1. December 20, 2012 3:16 AM EST
    I haven't read Swamplandia, but you exactly summarized my beef with today's literary fiction. I also think, along with Lev Grossman, that lit fic is just another genre that elevates form, experimentation, and beautiful writing over substance. Yech.
    - lawless
  2. December 21, 2012 2:54 PM EST
    Thanks for commenting, lawless. It's such a rare pleasure on this lonely blog.

    I don't have as negative a view of lit fic as you, if only because, as a writer, I feel an intense need to experiment, and at this point, after two "romance" novels, feel constrained by the demands of genre fiction. I don't want to spend what's left of my writing career locked into one particular format or one particular narrative style.

    But I do think lit fic has become insular, to the point that it protects its own at the expense of old-fashioned storytelling. Without good storytelling, "experimentation" is meaningless, self-idulgent bs. Not all "lit fic" is bad, but if you're not already part of the in crowd, writing a good story and telling it well, in a way that readers can enjoy and follow (the sole purpose of novels, in my opinion) won't win you acceptance.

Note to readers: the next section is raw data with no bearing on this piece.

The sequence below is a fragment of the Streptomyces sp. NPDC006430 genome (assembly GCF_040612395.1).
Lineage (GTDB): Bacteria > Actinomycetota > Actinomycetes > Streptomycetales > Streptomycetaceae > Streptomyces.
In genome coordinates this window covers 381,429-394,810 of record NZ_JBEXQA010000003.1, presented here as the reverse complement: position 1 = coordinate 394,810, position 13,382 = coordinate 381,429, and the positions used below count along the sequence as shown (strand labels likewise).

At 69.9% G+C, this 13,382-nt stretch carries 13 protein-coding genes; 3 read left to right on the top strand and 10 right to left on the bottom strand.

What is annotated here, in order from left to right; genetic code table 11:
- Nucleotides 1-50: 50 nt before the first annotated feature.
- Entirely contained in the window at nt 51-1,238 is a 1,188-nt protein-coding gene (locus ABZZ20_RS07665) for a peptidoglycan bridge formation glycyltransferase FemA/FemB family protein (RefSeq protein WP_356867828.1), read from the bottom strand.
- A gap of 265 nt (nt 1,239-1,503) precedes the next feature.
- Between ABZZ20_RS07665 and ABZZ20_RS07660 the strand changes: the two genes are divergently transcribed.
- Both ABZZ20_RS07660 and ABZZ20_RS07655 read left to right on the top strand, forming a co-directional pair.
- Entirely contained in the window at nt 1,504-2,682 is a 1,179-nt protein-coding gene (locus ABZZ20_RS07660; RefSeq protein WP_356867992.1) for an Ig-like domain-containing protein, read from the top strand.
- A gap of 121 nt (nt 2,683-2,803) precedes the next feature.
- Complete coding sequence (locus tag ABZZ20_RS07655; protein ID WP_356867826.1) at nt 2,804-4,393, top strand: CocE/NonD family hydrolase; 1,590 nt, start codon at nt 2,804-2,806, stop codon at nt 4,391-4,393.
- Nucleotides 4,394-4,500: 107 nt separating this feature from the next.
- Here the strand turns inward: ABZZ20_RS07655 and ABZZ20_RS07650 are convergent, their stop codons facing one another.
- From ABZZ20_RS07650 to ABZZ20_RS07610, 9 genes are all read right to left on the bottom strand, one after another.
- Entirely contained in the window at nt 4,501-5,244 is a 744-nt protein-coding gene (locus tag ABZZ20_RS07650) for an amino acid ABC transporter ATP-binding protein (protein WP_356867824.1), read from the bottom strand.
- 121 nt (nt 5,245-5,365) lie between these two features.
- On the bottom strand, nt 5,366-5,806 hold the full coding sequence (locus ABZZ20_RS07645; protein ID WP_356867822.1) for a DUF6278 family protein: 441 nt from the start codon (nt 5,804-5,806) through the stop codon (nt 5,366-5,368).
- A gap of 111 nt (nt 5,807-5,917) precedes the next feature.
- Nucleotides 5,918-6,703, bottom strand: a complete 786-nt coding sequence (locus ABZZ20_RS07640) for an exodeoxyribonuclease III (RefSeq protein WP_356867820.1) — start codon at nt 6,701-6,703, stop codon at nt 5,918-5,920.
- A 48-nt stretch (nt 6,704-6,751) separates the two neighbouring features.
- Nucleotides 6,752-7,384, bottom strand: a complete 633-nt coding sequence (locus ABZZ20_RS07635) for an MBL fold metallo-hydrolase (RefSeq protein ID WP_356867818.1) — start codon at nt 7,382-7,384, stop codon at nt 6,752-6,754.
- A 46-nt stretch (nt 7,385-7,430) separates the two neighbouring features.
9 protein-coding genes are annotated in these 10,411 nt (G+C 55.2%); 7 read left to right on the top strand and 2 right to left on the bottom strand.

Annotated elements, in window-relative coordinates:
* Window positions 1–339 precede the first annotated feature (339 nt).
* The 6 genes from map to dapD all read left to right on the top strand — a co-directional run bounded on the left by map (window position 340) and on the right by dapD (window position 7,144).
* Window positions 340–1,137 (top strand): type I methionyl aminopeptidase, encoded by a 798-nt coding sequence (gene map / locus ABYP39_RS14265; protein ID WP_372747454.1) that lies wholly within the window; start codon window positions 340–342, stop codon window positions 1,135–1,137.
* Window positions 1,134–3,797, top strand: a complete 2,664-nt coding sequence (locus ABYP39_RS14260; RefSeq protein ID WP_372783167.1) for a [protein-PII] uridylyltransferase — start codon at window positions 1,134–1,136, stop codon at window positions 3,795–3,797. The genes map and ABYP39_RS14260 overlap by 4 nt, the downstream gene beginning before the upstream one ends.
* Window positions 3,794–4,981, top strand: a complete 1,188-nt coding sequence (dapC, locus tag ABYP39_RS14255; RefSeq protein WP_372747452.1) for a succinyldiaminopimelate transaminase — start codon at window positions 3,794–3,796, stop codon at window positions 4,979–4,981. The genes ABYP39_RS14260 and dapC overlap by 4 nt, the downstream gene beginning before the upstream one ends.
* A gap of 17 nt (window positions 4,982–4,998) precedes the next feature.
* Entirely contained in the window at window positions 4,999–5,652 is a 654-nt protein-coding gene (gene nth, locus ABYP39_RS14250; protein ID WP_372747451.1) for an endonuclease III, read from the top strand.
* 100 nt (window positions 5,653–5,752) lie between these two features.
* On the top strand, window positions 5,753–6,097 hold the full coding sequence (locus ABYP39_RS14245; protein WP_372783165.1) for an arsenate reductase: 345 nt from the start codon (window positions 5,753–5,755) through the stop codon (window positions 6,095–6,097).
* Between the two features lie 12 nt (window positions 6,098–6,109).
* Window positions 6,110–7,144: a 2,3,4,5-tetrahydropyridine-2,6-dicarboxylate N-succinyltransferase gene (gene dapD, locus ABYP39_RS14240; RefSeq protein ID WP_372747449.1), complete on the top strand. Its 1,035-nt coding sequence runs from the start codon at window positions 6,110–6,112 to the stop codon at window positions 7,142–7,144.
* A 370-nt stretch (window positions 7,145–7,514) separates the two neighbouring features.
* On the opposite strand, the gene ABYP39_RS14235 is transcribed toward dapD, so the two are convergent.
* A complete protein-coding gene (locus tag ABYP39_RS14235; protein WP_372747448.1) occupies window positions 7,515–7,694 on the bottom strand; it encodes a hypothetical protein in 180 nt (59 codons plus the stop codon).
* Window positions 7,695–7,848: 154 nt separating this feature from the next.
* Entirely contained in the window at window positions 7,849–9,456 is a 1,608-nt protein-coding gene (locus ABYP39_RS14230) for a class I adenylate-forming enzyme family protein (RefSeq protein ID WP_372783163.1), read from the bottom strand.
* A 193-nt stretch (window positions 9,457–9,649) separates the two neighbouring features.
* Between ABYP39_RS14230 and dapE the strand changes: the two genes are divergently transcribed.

- Ann Herendeen

Selected Works

Fantasy, Women's Fiction (e-books)
Book Six in the ECLIPSIS series of Lady Amalie's memoirs.
Book Five in the ECLIPSIS series of Lady Amalie's memoirs.
Book Four in the ECLIPSIS series of Lady Amalie's memoirs.
Book Three in the ECLIPSIS series of Lady Amalie's memoirs.
Book Two in the ECLIPSIS series of Lady Amalie's memoirs.
Book One in the ECLIPSIS series of Lady Amalie's memoirs.
Short Story
A queered version of the Cinderella story in the 4th Gay City anthology, "At Second Glance."
Newsletter article
Describes the typical upbringing of middle- and upper-class children in Austen's time.
Romantic Comedy, M/M/F Menage
A breezy tale of love, lust and secrets set against the backdrop of Regency England.